Air abrasion is used in bursts, each lasting only 2 – 3 seconds, when it creates a low energy micro-rough surface ideal for acid etching (Fig 1).
Research suggests that with both an air abraded surface then acid etch restoration retention increases 50 times when compared with acid etch alone. In many cases cavities can be prepared without local anaesthetics or causing pain, but it does not work for crown preparations!
As John Hunter said, what about practical applications:
- Fissure sealants. Air abrade to clean the fissures, etch then use flowable composite to create a ‘supersealant’. If a localised area of caries is found it is easy to move to a sealant restoration.
- Removing old fillings. Limit this to composites and do not remove amalgams, as there is a risk of creating a mercury vapour level above the legal limit of 50 micrograms/cubic metre. This is especially good for class V restorations, but you must avoid touching the gingivae which will bleed. If you remove Class III composites then you must place a matrix strip between teeth otherwise you will prepare the adjacent tooth also! (Fig 2)
- Small occlusal cavities or Class II cavities when, again, the adjacent tooth must be protected from the cutting stream of aluminium oxide particles.
- Recementing Maryland bridges. These are problem cases because all the old cement must be removed from both the tooth and the fit surface of the bridge. Most of us do not have a technician on site who could burn off, in a porcelain furnace, the cement on the bridge. If you try to recent without removing cement from both surfaces then, with the usual palatal retention wing, you will create a traumatic occlusion, and should expect any early repeat debond. It iseasy to remove the cement from the bridge wing. However, removing all the old cement from the palatal surface is much harder, because it is not always easy to see if it has all gone. If you rub the end of a ball ended burnisher over the palatal surface the rough composite or cement will take steel from the instrument and you will see a well marked grey area where further air abrasion is required.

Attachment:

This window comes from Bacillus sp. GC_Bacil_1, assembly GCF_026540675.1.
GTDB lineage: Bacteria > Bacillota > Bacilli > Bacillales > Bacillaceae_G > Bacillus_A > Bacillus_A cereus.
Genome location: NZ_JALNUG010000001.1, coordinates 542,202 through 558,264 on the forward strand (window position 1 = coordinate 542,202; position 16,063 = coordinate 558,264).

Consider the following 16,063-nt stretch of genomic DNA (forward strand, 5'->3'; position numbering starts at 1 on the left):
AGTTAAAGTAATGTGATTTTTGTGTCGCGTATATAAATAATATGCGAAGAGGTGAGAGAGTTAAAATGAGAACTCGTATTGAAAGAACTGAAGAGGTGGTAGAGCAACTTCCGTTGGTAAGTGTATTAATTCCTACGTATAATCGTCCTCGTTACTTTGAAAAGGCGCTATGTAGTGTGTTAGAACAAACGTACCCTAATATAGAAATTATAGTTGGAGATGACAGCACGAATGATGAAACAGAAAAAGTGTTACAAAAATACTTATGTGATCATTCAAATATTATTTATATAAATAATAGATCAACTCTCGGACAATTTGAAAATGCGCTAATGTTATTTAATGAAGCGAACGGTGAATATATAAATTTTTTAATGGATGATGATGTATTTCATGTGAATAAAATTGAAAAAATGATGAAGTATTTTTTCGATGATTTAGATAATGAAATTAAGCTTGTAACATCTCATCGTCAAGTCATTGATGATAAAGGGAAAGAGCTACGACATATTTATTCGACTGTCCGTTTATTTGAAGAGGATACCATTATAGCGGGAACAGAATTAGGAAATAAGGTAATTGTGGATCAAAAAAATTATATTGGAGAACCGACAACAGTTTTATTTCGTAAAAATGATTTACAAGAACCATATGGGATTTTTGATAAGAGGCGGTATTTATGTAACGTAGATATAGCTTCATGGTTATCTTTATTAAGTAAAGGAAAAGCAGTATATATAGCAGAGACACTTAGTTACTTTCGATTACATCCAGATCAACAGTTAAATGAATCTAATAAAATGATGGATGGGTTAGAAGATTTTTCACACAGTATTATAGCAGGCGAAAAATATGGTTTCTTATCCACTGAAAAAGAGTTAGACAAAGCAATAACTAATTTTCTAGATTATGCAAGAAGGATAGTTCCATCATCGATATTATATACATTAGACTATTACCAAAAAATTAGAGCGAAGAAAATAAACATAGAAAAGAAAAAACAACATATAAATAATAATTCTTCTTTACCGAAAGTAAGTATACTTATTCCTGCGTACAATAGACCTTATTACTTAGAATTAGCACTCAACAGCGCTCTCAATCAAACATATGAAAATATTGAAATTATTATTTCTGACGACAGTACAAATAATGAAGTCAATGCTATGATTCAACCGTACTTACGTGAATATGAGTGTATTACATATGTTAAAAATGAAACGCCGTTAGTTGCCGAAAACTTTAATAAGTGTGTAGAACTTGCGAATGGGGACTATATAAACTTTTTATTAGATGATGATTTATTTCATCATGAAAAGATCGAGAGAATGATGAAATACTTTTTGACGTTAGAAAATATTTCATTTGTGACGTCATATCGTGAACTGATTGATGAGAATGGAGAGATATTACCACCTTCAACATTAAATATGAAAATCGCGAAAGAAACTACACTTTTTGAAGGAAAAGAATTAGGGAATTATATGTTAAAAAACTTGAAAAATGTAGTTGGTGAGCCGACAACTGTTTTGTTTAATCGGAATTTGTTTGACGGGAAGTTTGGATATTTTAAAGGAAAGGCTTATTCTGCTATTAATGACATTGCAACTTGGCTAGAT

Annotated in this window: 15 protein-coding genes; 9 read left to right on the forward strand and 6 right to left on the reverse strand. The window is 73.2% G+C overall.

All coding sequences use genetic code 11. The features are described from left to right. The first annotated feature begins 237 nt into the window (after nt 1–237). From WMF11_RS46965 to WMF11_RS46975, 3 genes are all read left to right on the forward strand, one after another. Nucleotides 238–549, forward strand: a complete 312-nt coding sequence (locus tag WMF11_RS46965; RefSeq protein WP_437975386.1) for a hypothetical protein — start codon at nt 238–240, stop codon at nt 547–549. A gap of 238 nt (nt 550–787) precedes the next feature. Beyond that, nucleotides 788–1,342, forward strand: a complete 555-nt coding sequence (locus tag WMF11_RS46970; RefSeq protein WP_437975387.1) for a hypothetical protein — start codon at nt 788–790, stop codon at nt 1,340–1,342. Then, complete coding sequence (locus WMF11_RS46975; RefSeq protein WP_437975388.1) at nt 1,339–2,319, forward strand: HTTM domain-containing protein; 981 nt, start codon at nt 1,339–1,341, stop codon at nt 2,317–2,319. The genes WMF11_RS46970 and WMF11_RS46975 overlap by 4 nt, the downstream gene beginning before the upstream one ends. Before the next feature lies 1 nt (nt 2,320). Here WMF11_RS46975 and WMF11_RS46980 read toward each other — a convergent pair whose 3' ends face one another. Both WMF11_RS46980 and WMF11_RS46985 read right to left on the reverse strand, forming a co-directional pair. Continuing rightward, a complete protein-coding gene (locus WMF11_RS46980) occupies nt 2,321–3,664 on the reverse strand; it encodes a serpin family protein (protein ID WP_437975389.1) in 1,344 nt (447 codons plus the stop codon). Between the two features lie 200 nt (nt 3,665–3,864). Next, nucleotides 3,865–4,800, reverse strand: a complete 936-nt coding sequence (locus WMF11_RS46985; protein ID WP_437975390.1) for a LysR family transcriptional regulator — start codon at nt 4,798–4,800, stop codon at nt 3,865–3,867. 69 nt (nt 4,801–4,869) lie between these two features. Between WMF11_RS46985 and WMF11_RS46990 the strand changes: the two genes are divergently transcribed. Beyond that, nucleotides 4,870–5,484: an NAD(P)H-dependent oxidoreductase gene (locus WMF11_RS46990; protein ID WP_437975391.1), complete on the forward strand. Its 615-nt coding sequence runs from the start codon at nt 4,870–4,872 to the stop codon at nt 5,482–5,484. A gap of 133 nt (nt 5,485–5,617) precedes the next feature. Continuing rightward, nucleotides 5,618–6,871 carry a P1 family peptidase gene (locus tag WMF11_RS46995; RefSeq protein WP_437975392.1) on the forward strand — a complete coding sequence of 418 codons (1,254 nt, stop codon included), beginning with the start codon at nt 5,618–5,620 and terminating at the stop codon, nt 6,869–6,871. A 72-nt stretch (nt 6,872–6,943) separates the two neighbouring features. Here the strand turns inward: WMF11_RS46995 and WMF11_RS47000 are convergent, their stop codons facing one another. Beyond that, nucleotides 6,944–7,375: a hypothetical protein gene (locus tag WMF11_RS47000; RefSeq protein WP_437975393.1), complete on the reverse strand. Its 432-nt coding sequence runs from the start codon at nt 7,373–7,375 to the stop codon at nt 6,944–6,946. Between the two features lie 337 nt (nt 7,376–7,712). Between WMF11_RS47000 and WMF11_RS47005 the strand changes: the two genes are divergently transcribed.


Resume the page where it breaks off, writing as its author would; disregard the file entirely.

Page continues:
- Air abrasion got me out of trouble with this case. Preps, impressions and a temporary had been made about 6 weeks earlier, but the usual fit appointment had been cancelled due to ill health. On removing the temporary I found a black tooth. Why? The patient had been using a Corsodyl mouthwash for weeks. Polishing paste had no effect, but air abrasion did. It is also easy to remove the ‘spot’ of composite holding the temporary in place too. I recommend cleaning all veneer fitting surfaces with air abrasion prior to cementation.
- Crowns Ideal for the removal of old cement prior to recementation, but if you air abrade lightly inside the fit surface of a new crown, and the tooth to remove any vestige of temporary cement, the crown will seat down more easily and produce a better marginal fit.
In summary, air abrasion is a very useful addition to your armamentarium. It enjoys widespread use in the USA where dentists are often asked by patients if they use it. In the UK, we have been very slow to adopt this technology, in part because it does not appear to be taught in Dental Schools.